Repair and Protect Eyesight Against Aging!

Close up on eyes of mother and daughter faces next to one another

The retina contains a high concentration of melatonin, because she secrets some by itself, but also because melatonin secreted by the pineal gland and circulating in the blood penetrates it easily.

Free radicals and oxidative stress are involved in the development of macular degeneration associated with age. Through its antioxidant and destructive effects of free radicals, melatonin benefits might include protecting the retina from free radical attack and thus help to prevent or delay the development of Age-related Macular Degeneration (AMD).

Melatonin may prevent this degradation process in two ways:

– First, it is able to neutralize free radicals and protect the retinal pigment epithelium from damage they may cause.

photreceptors_tn– It then controls the pigmentation of the eye and thus helps to regulate the amount of light reaching the photo-receptors and thus limit the formation of free radicals.

In Practice

If you are among those at risk for AMD (ageing, smoking, high blood pressure, clear eyes, frequent outdoor work, family history of AMD), you can try to mitigate this risk by improving your natural secretion of melatonin.

Unfortunately our pineal gland is weakened and decreases its production of melatonin as soon as in teenage years, and ends up being completely calcified. Being physically active every day, eating and drinking healthily and going to bed early are elements that will help to bring us a healthier Pineal Gland, but there always comes a time in life when we need to add nutritional supplements to fight against the advance of aging.

Our bodies have been developed to live a few decades at most 120 years, so we will have to make efforts to enable us to overcome these limits of today, and also to live these many additional years in good health and joy of having a body that feels and is YOUNG!

We can hope that the science of genetics will allow us, in a few decades from now, to live indefinitely by changing our DNA code, copying certain “immortal” animals, but for now we must find a solution to wait until this GENETIC ERA as arrived!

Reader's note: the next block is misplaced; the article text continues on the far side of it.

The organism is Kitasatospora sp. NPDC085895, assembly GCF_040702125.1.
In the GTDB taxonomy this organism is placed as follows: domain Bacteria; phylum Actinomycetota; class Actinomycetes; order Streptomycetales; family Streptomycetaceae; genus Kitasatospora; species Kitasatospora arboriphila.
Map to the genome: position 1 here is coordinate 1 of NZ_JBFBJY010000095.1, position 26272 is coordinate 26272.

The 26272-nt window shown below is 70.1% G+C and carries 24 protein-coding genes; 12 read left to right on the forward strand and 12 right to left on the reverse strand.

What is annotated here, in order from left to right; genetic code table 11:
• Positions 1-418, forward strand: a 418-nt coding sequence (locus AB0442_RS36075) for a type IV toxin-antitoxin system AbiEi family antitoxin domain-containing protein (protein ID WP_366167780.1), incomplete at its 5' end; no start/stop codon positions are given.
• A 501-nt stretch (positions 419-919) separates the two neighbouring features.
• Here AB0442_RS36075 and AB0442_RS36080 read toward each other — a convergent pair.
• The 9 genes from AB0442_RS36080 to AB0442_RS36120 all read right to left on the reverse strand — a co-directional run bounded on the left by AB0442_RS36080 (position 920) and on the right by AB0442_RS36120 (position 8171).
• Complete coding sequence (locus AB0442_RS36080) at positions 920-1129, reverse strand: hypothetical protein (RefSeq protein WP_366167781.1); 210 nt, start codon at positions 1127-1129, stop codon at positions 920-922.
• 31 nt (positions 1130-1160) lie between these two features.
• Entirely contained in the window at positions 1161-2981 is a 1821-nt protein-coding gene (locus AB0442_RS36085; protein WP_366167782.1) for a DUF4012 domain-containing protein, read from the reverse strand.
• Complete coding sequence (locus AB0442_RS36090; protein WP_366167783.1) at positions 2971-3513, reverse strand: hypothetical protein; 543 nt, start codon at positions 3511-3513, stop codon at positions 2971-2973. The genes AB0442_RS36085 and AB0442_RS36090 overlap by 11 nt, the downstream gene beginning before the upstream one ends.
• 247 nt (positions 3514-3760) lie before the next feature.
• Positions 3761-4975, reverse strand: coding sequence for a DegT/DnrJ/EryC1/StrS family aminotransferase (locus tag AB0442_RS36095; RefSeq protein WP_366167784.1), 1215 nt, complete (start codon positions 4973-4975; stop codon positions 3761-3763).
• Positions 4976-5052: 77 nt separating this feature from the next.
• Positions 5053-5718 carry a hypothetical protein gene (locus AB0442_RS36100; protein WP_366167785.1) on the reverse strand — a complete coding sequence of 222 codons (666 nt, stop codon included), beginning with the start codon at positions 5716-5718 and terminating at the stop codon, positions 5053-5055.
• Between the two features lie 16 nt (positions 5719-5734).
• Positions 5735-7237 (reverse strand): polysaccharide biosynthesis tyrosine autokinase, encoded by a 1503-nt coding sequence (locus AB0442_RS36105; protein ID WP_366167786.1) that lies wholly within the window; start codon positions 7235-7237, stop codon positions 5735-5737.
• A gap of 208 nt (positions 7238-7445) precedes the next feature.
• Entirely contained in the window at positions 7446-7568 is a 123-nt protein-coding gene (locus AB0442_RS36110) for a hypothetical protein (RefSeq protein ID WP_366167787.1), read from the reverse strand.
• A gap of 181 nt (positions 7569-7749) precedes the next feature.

According to studies Epitalon has been found to activate melatonin secretion. Epitalon repairs the pineal gland, and it triggers the natural production of  melatonin daily (which is why most people take their Epitalon just before going to sleep). Many people taking Epitalon claim a return of perfect vision, and even stop wearing glasses.

bioluma_box600__oceanslab EpitalonThe studies demonstrating the link between healthy telomeres and anti-aging are numerous, and growing. The effects of using Epitalon remains to be one of the strongest methods in maintaining healthy levels of Melatonin, longer telomeres and rejuvenated Eyesight!

(Oceans Lab is our favorite source for Epitalon, and you can Read more about Epitalon, here.)


Source(s):

[1] V. N. Anisimov, S. V. Mylnikov, T. I. Oparina, and V. K. Khavinson, “Effect of melatonin and pineal peptide preparation epithalamin on life span and free radical oxidation in Drosophila melanogaster,” Mech. Ageing Dev., vol. 97, no. 2, pp. 81-91, Aug. 1997.

[2] V. N. Anisimov, S. V. Mylnikov, and V. K. Khavinson, “Pineal peptide preparation epithalamin increases the lifespan of fruit flies, mice and rats,” Mech. Ageing Dev., vol. 103, no. 2, pp. 123-132, Jun. 1998.

[3] S. V. Rosenfeld, E. F. Togo, V. S. Mikheev, I. G. Popovich, V. K. Khavinson, and V. N. Anisimov, “Effect of epithalon on the incidence of chromosome aberrations in senescence-accelerated mice,” Bull. Exp. Biol. Med., vol. 133, no. 3, pp. 274-276, Mar. 2002.

[4] V. K. Khavinson, E. G. Rybakina, V. V. Malinin, I. Y. Pivanovich, S. N. Shanin, and E. A. Korneva, “Effects of short peptides on thymocyte blast transformation and signal transduction along the sphingomyelin pathway,”Bull. Exp. Biol. Med., vol. 133, no. 5, pp. 497-499, May 2002.

[5] V. K. Khavinson, N. M. Timofeeva, V. V. Malinin, L. A. Gordova, and A. A. Nikitina, “Effect of vilon and epithalon on activity of enzymes in epithelial and subepithelial layers in small intestine of old rats,” Bull. Exp. Biol. Med., vol. 134, no. 6, pp. 562-564, Dec. 2002.

 

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